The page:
Human rights groups have received dozens of complaints in the past month from Russian conscripts who say they have been strong-armed or duped into signing contracts with the military to become professional soldiers. The conscripts are then sent to participate in drills in the southern Rostov region bordering Ukraine.
Because only contract soldiers can legally be dispatched abroad, worries are spreading among families that inexperienced young conscripts could be sent to fight in eastern Ukraine alongside pro-Russian separatists. Many soldiers contend that’s already happened.
One former soldier told The Associated Press that he was pressured into extending his service.
When the conscript, Alexander, was due to finish his year of mandatory military service in October, he said his commander told him he had no choice: He had to sign a contract and head to southern Russia for troop exercises. The 20-year-old knew that meant he might end up fighting in Ukraine. Other soldiers he talked to had been sent there.
His commanders “didn’t talk about it, but other soldiers told us about it, primarily paratroopers who had been there,” Alexander said in an interview with the AP, which is not using his surname for his safety.
The former private first class ended his military service this month. He fled Rostov on Dec. 31 and avoided being sent to Ukraine — although not without first being threatened with prison for desertion. He was able to quit legally only after reaching out to NGOs for help.
The Russian Defense Ministry did not respond to a written request for comment sent Feb. 9 or to follow-up phone calls.
While Russia has denied it is sending arms and troops to support the separatists in Ukraine, since the summer dozens of soldiers have been reported killed by explosions during drills in the Rostov region — deaths that rights groups actually attribute to the conflict over the border. Weapons appear to flow freely across the frontier, and one group of Russian paratroopers was even captured in August, 50 kilometers (30 miles) inside the war zone.
“We receive messages from all over in which (soldiers) say that they’re being sent again to Rostov for military exercises,” said Valentina Melnikova, head of the Committee of Soldiers’ Mothers, a group with a three-decade history of working to protect soldiers’ rights.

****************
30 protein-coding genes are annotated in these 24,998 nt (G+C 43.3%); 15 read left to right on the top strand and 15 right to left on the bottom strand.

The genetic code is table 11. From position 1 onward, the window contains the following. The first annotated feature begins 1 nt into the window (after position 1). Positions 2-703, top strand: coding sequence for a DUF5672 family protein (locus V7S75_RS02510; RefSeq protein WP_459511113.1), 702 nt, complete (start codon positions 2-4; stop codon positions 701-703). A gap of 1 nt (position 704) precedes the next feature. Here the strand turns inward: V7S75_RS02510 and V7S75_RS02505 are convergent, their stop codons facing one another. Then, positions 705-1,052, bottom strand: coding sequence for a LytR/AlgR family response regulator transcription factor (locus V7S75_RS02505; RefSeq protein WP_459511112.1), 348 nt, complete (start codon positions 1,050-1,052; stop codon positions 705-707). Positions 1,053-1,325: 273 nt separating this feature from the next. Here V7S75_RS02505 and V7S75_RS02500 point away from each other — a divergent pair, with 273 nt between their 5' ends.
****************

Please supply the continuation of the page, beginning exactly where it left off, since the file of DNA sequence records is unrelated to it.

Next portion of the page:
“Those who have been there (to the Rostov region) before know that in actual fact it means Ukraine.”
So far, the Russian government has been able to keep a tight lid on information about any soldiers in eastern Ukraine through a shroud of official denials, harassment of independent reporters who cover the deaths, and carrot-and-stick pressure on the families of those killed. But rising concerns among families with young sons could pose a risk for President Vladimir Putin.
Russia’s secrecy about the soldiers’ death has an important precedent: During the Soviet intervention in Afghanistan in the 1980s, the government released little information about those killed in the conflict. When the true numbers of casualties became known, the intervention turned unpopular.
Adelya Kamelatdinova’s 19-year-old son was serving as a recruit in the army in July when he sent her a text message saying he was being sent to military exercises in Rostov. Then in August, he disappeared for weeks — only to resurface in September and tell her had been stationed in the Ukrainian region of Luhansk, in a village about 80 kilometers (50 miles) from the Russian border.
When she went to the local recruitment office to complain with another mother whose son had been hospitalized with a concussion, nobody listened: “They told us that our sons were participating in exercises and there aren’t any soldiers in Ukraine; that it was a fantasy we thought up.”
Kamelatdinova, who asked that her son’s name not be used for fear of retribution, said he had not signed a contract but that he had been forced to sign a statement in which he agreed to cross the Ukrainian border. The document did not even have a specific date on it listing the span of the assignment.
Melnikova, from the Committee of Soldiers’ Mothers, believes the drive to recruit more professional soldiers could be a way to make Russia’s involvement in the conflict look retroactively legal, were it ever to become public. Rebel leaders have also said that any Russian soldiers in eastern Ukraine are volunteers fighting during their vacation time — a privilege enjoyed by contract soldiers alone.
“Here they got some smart-aleck lawyers who said, ‘OK, we’ll observe at least this (law), we won’t send conscripts,'” she said. “It’s absurd and nonetheless illegal.”
SOURCE: LAURA MILLS